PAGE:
It was summer break, 1988 Hesperia California. I was 16 years old. We had just returned to my friend Jason’s house from the mall after purchasing the brand new Metallica album, “…And Justice for All”. Listening to the cassette in his room and analyzing the finer points of their discography, the conversation turned to the “Ride the Lightning” album, and an epic instrumental track, “The Call of Ktulu”.
I hadn’t given the song in question much thought, it was a sweeping orchestration piece that held little to interest the mind of an average 16 year old metal fan. But that’s when Jason told me something that I didn’t know, something that would literally change my life in a very dramatic way from that moment forward.
It was based on a book.
I was already an avid reader of horror, sci-fi and fantasy by that time, yet somehow I’d not yet come across this odd pulp writer from the 1920’s and 30’s who, as it turns out was a profound influence on many of my favorite authors of the time. Jason reached over to his bookshelf and pulled from a stack of King paperbacks, Fangoria magazines and comic books, a beat up paperback book with a collection of H.P. Lovecraft stories.
The cover art was a collage of skulls and horror scenery, and obviously the reason Jason had bought it in the first place. The audacious title was the second thing that caught my eye, “The Best of H.P. Lovecraft: Bloodcurdling Tales of Horror and the Macabre”. I was sold. While we listened to the rest of the album I found the shortest story on the table of contents “the Outsider”, and read it straight through. I asked Jason if I could borrow the book and then quickly headed home.
That night I devoured the book from cover to cover. Tales of genealogical horrors like “the Rats in the Walls” or “the Shadow Over Innsmouth”, the intergalactic nightmare of “the Colour Out of Space” and the epic nautical occult mystery that inspired Cliff Burton and Kirk Hammett. Dreams of tentacles and forbidden knowledge haunted my sleep for weeks.
Some time later, after making a point to acquire any Lovecraft writings I could my hands on, I had the opportunity to visit some old friends in Rialto. These had been my regular gaming friends who’d explored realms of Sci Fi and Fantasy with me for years, some of whom had considerably more resources and access to RPG game stores than I.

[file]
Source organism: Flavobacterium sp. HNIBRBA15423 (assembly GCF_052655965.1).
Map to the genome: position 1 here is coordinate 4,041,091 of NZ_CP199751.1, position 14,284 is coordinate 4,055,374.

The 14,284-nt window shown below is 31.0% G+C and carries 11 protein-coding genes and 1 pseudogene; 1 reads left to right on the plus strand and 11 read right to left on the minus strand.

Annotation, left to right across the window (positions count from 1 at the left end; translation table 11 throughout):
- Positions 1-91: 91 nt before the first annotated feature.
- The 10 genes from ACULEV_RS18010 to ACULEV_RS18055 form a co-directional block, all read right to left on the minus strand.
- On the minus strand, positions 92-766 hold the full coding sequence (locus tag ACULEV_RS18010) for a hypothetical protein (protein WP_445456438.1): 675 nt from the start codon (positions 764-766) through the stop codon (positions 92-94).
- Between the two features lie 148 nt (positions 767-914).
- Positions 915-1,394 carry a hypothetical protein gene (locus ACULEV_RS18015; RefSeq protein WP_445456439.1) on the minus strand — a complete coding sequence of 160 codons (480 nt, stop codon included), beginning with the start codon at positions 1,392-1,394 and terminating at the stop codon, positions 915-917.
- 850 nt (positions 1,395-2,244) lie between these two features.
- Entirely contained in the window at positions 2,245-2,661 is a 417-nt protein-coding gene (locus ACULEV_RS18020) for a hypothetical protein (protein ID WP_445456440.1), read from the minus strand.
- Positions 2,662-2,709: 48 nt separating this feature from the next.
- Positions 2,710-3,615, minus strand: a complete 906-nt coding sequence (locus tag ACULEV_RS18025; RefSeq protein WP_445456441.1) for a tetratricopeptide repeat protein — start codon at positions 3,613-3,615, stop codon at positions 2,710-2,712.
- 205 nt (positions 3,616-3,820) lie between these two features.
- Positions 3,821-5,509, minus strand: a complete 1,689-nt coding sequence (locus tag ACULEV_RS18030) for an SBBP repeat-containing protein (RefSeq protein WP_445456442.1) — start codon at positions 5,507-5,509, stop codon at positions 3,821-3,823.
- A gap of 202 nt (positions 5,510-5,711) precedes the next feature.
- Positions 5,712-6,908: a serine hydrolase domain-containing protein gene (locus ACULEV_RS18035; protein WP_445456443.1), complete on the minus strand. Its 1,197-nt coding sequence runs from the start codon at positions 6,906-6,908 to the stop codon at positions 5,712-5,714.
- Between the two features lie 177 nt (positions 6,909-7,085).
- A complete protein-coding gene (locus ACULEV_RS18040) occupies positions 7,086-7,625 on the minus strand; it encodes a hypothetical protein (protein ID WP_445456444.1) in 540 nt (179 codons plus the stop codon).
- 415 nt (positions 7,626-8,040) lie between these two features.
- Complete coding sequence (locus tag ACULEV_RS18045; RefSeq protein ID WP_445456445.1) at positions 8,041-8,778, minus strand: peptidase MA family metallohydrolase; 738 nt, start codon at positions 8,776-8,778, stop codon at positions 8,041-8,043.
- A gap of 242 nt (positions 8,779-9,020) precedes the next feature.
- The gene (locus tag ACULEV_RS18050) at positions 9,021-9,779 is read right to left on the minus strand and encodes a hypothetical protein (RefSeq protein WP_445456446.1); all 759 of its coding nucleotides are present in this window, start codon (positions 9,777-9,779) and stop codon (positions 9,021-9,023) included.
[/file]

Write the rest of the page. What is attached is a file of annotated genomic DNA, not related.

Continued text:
I mentioned my new find with the excitement of an explorer describing some terra incognito. Imagine my dismay to find that I was apparently the only person on the planet that hadn’t already heard of Lovecraft. I was also informed that there was an RPG based on his works, and they handed me the brand new 4th edition Call of Cthulhu role playing game by Chaosium.
I asked if they had played it yet, and they explained that they hadn’t yet because no one wanted to run it for various reasons. I was also told all the rumors they’d heard about the game, and the assumptions they’d made based on quick readings of the rules book. “There’s no point” they said. “Your character just ends up insane or dead” they complained. “You can’t possibly ever defeat the ‘gods’”.
Just like real life
See, the thing we were missing was, the game perfectly captured the very nature of the source material. The universe is a vast and uncaring void, and your presence, or lack there of, is entirely inconsequential. This obviously didn’t appeal as a roleplaying game to us at the time, because, well, we’d been running around fantasy lands killing beasts and acquiring gold for so long that we could imagine any other way to do it.
I eventually volunteered to run it and it quickly became my favorite game. I ran Call of Cthulhu for anyone I could get to sit still long enough. In fact in all this time I’ve only actually played this game a handful of times as a result.
27 years later, on Howard Phillips Lovecraft’s 125th birthday and I have a bookshelf full of horror novels by Lovecraft and his devotees like Lumley and Bloch, Call of Cthulhu game supplements from victorian era to modern day government conspiracy versions of the game and a tattoo of the great old one Cthulhu’s tentacled visage, stretching the length of my entire left arm.
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